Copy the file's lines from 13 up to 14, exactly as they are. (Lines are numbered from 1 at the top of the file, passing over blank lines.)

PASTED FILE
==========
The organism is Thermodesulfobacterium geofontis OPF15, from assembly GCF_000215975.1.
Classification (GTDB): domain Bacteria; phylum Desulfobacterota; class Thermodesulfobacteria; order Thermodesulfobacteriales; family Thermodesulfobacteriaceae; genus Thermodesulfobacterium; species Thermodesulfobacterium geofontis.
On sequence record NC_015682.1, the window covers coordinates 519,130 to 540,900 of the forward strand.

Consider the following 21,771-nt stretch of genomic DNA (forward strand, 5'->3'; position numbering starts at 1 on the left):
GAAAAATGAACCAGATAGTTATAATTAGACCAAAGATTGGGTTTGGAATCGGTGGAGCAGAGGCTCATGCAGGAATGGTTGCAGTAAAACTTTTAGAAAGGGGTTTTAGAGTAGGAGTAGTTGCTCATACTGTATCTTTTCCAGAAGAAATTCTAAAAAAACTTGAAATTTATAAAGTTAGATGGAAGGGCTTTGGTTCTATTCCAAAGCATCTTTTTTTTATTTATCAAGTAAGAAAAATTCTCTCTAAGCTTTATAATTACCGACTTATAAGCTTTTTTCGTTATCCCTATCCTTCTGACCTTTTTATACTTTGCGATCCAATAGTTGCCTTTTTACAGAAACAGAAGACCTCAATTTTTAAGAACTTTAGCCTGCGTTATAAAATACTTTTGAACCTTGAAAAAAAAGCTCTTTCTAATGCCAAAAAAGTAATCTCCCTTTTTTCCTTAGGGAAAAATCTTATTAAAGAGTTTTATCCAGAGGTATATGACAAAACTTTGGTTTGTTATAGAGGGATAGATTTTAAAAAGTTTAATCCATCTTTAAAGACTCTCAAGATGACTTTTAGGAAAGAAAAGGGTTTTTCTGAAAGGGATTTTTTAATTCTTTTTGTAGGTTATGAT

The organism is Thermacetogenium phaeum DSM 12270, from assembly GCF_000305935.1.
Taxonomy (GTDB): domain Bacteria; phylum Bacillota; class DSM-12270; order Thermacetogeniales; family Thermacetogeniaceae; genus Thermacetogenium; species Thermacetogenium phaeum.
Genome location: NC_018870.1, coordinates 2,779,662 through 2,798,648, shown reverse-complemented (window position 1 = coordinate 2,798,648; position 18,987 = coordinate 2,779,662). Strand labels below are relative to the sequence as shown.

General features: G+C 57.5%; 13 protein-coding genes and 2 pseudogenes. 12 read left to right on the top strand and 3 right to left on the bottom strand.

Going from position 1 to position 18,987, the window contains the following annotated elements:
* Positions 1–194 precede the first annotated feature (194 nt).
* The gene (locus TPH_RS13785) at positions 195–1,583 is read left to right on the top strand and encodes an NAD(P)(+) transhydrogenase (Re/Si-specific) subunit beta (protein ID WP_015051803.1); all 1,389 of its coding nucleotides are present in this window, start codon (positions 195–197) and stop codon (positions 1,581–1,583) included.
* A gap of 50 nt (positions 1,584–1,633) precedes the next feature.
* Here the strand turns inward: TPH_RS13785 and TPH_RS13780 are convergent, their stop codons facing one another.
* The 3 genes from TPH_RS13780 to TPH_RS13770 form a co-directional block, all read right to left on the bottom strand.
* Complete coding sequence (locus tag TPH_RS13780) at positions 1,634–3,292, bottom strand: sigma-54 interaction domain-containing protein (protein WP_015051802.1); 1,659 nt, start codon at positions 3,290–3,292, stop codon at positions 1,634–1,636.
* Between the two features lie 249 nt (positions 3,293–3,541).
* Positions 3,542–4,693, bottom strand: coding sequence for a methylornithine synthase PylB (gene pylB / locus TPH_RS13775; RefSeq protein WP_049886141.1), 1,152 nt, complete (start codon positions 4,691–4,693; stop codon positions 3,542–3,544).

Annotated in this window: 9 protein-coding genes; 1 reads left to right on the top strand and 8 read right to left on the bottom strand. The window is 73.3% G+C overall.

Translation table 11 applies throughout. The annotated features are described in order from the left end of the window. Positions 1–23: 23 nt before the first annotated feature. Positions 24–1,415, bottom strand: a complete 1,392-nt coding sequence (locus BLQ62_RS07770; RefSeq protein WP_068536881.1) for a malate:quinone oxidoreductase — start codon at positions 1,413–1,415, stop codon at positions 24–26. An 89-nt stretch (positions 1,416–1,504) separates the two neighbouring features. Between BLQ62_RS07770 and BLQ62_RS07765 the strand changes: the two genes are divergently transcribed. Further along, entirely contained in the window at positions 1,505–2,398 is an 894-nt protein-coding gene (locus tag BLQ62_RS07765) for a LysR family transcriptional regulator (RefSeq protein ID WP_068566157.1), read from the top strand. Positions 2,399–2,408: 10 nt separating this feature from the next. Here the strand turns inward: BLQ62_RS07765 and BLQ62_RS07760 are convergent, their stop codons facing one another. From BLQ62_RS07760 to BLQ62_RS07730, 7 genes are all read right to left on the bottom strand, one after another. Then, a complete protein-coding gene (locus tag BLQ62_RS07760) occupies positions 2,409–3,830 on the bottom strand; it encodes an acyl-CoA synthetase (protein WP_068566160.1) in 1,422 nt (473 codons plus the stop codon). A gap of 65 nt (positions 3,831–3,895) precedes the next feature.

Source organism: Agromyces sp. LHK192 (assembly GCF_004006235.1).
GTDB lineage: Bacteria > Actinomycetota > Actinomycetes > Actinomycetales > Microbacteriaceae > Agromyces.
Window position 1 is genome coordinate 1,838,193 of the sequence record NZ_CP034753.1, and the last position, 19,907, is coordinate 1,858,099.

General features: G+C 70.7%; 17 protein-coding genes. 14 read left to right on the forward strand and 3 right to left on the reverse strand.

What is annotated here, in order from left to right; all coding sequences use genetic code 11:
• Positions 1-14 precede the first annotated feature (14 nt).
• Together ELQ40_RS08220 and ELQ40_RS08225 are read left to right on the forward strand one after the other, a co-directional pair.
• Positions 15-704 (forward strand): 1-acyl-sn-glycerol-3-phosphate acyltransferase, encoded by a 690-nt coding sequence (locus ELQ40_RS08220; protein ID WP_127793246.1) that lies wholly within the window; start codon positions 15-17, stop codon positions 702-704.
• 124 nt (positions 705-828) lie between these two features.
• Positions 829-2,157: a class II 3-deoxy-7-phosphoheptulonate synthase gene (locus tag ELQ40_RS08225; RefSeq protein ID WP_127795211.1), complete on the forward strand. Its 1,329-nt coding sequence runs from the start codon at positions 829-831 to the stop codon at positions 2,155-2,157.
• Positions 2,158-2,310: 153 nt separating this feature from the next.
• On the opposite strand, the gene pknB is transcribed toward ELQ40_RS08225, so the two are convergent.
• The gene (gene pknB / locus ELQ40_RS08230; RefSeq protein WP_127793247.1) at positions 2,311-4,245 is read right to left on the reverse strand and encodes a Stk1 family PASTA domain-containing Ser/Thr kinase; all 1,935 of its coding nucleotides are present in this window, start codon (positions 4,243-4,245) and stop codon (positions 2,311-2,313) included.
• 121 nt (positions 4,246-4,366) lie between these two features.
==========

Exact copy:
* A gap of 50 nt (positions 1,584–1,633) precedes the next feature.
* Here the strand turns inward: TPH_RS13785 and TPH_RS13780 are convergent, their stop codons facing one another.